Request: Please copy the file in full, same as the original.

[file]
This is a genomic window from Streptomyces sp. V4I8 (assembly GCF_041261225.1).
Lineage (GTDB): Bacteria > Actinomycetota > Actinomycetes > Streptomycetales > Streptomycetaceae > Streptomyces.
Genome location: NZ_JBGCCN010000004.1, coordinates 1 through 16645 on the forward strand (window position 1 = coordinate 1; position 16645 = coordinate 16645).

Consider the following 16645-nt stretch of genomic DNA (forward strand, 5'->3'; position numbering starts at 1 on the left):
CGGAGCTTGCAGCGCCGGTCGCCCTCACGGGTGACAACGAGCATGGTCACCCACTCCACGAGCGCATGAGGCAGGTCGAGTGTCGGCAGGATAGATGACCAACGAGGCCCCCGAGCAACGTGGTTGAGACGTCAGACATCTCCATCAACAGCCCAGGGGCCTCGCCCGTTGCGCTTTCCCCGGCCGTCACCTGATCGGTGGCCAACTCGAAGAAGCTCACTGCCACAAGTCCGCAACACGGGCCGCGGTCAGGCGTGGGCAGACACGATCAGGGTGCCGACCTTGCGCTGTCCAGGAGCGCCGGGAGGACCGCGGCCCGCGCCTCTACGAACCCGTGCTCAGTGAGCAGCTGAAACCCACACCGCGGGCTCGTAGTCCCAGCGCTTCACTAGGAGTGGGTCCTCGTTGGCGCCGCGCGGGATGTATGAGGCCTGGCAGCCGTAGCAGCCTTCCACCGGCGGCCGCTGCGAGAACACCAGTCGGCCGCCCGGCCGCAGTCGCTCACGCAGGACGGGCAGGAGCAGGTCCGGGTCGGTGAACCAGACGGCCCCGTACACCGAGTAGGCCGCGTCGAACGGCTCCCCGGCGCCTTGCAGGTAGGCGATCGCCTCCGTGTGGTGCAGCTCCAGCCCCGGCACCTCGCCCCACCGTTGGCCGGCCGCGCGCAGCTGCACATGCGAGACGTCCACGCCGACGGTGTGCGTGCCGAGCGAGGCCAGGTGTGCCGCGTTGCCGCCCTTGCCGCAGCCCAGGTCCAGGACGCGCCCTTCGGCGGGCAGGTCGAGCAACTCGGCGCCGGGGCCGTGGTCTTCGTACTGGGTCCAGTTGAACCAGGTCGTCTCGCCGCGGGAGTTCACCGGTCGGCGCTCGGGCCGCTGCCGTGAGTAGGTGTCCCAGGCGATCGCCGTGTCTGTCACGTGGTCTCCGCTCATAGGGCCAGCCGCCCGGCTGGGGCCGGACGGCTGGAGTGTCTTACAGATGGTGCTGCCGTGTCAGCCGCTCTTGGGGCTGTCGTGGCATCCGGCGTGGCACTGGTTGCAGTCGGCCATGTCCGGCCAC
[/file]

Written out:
This is a genomic window from Streptomyces sp. V4I8 (assembly GCF_041261225.1).
Lineage (GTDB): Bacteria > Actinomycetota > Actinomycetes > Streptomycetales > Streptomycetaceae > Streptomyces.
Genome location: NZ_JBGCCN010000004.1, coordinates 1 through 16645 on the forward strand (window position 1 = coordinate 1; position 16645 = coordinate 16645).

Consider the following 16645-nt stretch of genomic DNA (forward strand, 5'->3'; position numbering starts at 1 on the left):
CGGAGCTTGCAGCGCCGGTCGCCCTCACGGGTGACAACGAGCATGGTCACCCACTCCACGAGCGCATGAGGCAGGTCGAGTGTCGGCAGGATAGATGACCAACGAGGCCCCCGAGCAACGTGGTTGAGACGTCAGACATCTCCATCAACAGCCCAGGGGCCTCGCCCGTTGCGCTTTCCCCGGCCGTCACCTGATCGGTGGCCAACTCGAAGAAGCTCACTGCCACAAGTCCGCAACACGGGCCGCGGTCAGGCGTGGGCAGACACGATCAGGGTGCCGACCTTGCGCTGTCCAGGAGCGCCGGGAGGACCGCGGCCCGCGCCTCTACGAACCCGTGCTCAGTGAGCAGCTGAAACCCACACCGCGGGCTCGTAGTCCCAGCGCTTCACTAGGAGTGGGTCCTCGTTGGCGCCGCGCGGGATGTATGAGGCCTGGCAGCCGTAGCAGCCTTCCACCGGCGGCCGCTGCGAGAACACCAGTCGGCCGCCCGGCCGCAGTCGCTCACGCAGGACGGGCAGGAGCAGGTCCGGGTCGGTGAACCAGACGGCCCCGTACACCGAGTAGGCCGCGTCGAACGGCTCCCCGGCGCCTTGCAGGTAGGCGATCGCCTCCGTGTGGTGCAGCTCCAGCCCCGGCACCTCGCCCCACCGTTGGCCGGCCGCGCGCAGCTGCACATGCGAGACGTCCACGCCGACGGTGTGCGTGCCGAGCGAGGCCAGGTGTGCCGCGTTGCCGCCCTTGCCGCAGCCCAGGTCCAGGACGCGCCCTTCGGCGGGCAGGTCGAGCAACTCGGCGCCGGGGCCGTGGTCTTCGTACTGGGTCCAGTTGAACCAGGTCGTCTCGCCGCGGGAGTTCACCGGTCGGCGCTCGGGCCGCTGCCGTGAGTAGGTGTCCCAGGCGATCGCCGTGTCTGTCACGTGGTCTCCGCTCATAGGGCCAGCCGCCCGGCTGGGGCCGGACGGCTGGAGTGTCTTACAGATGGTGCTGCCGTGTCAGCCGCTCTTGGGGCTGTCGTGGCATCCGGCGTGGCACTGGTTGCAGTCGGCCATGTCCGGCCAC